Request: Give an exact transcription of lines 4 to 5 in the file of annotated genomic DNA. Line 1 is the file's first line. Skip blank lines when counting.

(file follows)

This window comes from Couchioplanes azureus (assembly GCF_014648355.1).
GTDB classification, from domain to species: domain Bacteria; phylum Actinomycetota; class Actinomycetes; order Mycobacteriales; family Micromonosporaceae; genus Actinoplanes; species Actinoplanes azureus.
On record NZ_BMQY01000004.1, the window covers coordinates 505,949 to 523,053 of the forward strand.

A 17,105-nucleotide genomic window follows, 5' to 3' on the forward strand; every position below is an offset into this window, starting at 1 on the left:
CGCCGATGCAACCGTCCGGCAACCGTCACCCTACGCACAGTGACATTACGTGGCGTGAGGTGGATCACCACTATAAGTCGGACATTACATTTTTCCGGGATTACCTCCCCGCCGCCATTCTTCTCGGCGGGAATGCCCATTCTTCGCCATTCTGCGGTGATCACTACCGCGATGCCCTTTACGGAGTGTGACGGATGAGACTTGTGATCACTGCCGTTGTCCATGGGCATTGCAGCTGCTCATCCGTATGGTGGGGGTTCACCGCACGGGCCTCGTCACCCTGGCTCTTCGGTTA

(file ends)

A 17,105-nucleotide genomic window follows, 5' to 3' on the forward strand; every position below is an offset into this window, starting at 1 on the left:
CGCCGATGCAACCGTCCGGCAACCGTCACCCTACGCACAGTGACATTACGTGGCGTGAGGTGGATCACCACTATAAGTCGGACATTACATTTTTCCGGGATTACCTCCCCGCCGCCATTCTTCTCGGCGGGAATGCCCATTCTTCGCCATTCTGCGGTGATCACTACCGCGATGCCCTTTACGGAGTGTGACGGATGAGACTTGTGATCACTGCCGTTGTCCATGGGCATTGCAGCTGCTCATCCGTATGGTGGGGGTTCACCGCACGGGCCTCGTCACCCTGGCTCTTCGGTTA